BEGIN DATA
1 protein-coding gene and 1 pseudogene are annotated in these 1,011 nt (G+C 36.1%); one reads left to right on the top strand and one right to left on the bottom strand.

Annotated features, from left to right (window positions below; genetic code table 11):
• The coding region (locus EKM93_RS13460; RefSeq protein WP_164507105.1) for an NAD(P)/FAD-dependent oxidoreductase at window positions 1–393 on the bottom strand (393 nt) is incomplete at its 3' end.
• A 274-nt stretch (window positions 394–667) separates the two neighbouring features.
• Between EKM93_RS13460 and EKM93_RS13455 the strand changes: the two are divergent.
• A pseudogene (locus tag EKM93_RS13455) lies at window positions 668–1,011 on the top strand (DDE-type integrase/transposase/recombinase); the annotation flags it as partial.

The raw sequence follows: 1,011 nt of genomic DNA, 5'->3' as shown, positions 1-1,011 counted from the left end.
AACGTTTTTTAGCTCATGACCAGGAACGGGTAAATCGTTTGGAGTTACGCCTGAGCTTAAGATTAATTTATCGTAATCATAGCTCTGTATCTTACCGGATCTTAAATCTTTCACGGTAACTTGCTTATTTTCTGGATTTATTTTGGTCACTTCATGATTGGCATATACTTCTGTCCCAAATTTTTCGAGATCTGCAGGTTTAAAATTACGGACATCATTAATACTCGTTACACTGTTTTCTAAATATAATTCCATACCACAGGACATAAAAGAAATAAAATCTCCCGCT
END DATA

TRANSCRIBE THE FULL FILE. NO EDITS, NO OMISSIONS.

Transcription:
1 protein-coding gene and 1 pseudogene are annotated in these 1,011 nt (G+C 36.1%); one reads left to right on the top strand and one right to left on the bottom strand.

Annotated features, from left to right (window positions below; genetic code table 11):
• The coding region (locus EKM93_RS13460; RefSeq protein WP_164507105.1) for an NAD(P)/FAD-dependent oxidoreductase at window positions 1–393 on the bottom strand (393 nt) is incomplete at its 3' end.
• A 274-nt stretch (window positions 394–667) separates the two neighbouring features.
• Between EKM93_RS13460 and EKM93_RS13455 the strand changes: the two are divergent.
• A pseudogene (locus tag EKM93_RS13455) lies at window positions 668–1,011 on the top strand (DDE-type integrase/transposase/recombinase); the annotation flags it as partial.

The raw sequence follows: 1,011 nt of genomic DNA, 5'->3' as shown, positions 1-1,011 counted from the left end.
AACGTTTTTTAGCTCATGACCAGGAACGGGTAAATCGTTTGGAGTTACGCCTGAGCTTAAGATTAATTTATCGTAATCATAGCTCTGTATCTTACCGGATCTTAAATCTTTCACGGTAACTTGCTTATTTTCTGGATTTATTTTGGTCACTTCATGATTGGCATATACTTCTGTCCCAAATTTTTCGAGATCTGCAGGTTTAAAATTACGGACATCATTAATACTCGTTACACTGTTTTCTAAATATAATTCCATACCACAGGACATAAAAGAAATAAAATCTCCCGCT